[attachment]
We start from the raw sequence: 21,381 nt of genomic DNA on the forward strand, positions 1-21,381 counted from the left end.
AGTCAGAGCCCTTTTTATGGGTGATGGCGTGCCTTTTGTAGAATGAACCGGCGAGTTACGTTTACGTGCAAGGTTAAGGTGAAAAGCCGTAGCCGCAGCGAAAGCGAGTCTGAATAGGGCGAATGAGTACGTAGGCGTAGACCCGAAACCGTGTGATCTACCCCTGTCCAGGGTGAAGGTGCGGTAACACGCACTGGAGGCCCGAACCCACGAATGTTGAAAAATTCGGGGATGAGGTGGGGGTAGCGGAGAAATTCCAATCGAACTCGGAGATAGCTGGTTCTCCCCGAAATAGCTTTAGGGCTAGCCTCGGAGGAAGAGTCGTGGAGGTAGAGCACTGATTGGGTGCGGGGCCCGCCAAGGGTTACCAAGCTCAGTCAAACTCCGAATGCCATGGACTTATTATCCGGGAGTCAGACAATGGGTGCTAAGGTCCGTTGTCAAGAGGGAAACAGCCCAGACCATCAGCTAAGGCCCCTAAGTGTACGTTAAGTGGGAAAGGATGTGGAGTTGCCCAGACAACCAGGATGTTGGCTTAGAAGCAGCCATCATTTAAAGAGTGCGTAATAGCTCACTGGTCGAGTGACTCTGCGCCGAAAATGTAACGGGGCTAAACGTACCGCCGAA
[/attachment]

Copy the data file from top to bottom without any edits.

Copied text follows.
We start from the raw sequence: 21,381 nt of genomic DNA on the forward strand, positions 1-21,381 counted from the left end.
AGTCAGAGCCCTTTTTATGGGTGATGGCGTGCCTTTTGTAGAATGAACCGGCGAGTTACGTTTACGTGCAAGGTTAAGGTGAAAAGCCGTAGCCGCAGCGAAAGCGAGTCTGAATAGGGCGAATGAGTACGTAGGCGTAGACCCGAAACCGTGTGATCTACCCCTGTCCAGGGTGAAGGTGCGGTAACACGCACTGGAGGCCCGAACCCACGAATGTTGAAAAATTCGGGGATGAGGTGGGGGTAGCGGAGAAATTCCAATCGAACTCGGAGATAGCTGGTTCTCCCCGAAATAGCTTTAGGGCTAGCCTCGGAGGAAGAGTCGTGGAGGTAGAGCACTGATTGGGTGCGGGGCCCGCCAAGGGTTACCAAGCTCAGTCAAACTCCGAATGCCATGGACTTATTATCCGGGAGTCAGACAATGGGTGCTAAGGTCCGTTGTCAAGAGGGAAACAGCCCAGACCATCAGCTAAGGCCCCTAAGTGTACGTTAAGTGGGAAAGGATGTGGAGTTGCCCAGACAACCAGGATGTTGGCTTAGAAGCAGCCATCATTTAAAGAGTGCGTAATAGCTCACTGGTCGAGTGACTCTGCGCCGAAAATGTAACGGGGCTAAACGTACCGCCGAA